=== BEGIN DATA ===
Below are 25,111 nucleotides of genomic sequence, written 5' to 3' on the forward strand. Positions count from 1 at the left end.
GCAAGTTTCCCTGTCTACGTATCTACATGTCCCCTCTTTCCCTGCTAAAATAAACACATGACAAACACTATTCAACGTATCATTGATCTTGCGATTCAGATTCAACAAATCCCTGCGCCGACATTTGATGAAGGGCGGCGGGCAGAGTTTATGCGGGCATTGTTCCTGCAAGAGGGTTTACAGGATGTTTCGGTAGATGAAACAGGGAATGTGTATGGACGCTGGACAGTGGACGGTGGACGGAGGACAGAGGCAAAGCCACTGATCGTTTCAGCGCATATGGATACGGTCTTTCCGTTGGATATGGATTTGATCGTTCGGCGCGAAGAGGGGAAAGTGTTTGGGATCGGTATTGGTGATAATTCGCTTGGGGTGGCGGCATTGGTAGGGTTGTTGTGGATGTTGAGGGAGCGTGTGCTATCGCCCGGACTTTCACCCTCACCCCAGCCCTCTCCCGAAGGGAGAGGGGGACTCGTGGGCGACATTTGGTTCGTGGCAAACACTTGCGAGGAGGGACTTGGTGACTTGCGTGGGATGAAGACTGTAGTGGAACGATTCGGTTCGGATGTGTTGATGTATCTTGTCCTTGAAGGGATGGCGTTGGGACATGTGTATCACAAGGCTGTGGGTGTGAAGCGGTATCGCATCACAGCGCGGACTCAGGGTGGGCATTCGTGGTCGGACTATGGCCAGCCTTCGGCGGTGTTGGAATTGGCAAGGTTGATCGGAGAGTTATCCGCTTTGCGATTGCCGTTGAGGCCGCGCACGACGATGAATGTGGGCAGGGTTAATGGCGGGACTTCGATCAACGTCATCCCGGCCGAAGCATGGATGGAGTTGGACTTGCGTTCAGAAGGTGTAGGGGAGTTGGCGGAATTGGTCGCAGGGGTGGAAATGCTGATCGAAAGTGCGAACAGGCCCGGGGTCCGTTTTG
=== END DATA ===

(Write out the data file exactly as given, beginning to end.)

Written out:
Below are 25,111 nucleotides of genomic sequence, written 5' to 3' on the forward strand. Positions count from 1 at the left end.
GCAAGTTTCCCTGTCTACGTATCTACATGTCCCCTCTTTCCCTGCTAAAATAAACACATGACAAACACTATTCAACGTATCATTGATCTTGCGATTCAGATTCAACAAATCCCTGCGCCGACATTTGATGAAGGGCGGCGGGCAGAGTTTATGCGGGCATTGTTCCTGCAAGAGGGTTTACAGGATGTTTCGGTAGATGAAACAGGGAATGTGTATGGACGCTGGACAGTGGACGGTGGACGGAGGACAGAGGCAAAGCCACTGATCGTTTCAGCGCATATGGATACGGTCTTTCCGTTGGATATGGATTTGATCGTTCGGCGCGAAGAGGGGAAAGTGTTTGGGATCGGTATTGGTGATAATTCGCTTGGGGTGGCGGCATTGGTAGGGTTGTTGTGGATGTTGAGGGAGCGTGTGCTATCGCCCGGACTTTCACCCTCACCCCAGCCCTCTCCCGAAGGGAGAGGGGGACTCGTGGGCGACATTTGGTTCGTGGCAAACACTTGCGAGGAGGGACTTGGTGACTTGCGTGGGATGAAGACTGTAGTGGAACGATTCGGTTCGGATGTGTTGATGTATCTTGTCCTTGAAGGGATGGCGTTGGGACATGTGTATCACAAGGCTGTGGGTGTGAAGCGGTATCGCATCACAGCGCGGACTCAGGGTGGGCATTCGTGGTCGGACTATGGCCAGCCTTCGGCGGTGTTGGAATTGGCAAGGTTGATCGGAGAGTTATCCGCTTTGCGATTGCCGTTGAGGCCGCGCACGACGATGAATGTGGGCAGGGTTAATGGCGGGACTTCGATCAACGTCATCCCGGCCGAAGCATGGATGGAGTTGGACTTGCGTTCAGAAGGTGTAGGGGAGTTGGCGGAATTGGTCGCAGGGGTGGAAATGCTGATCGAAAGTGCGAACAGGCCCGGGGTCCGTTTTG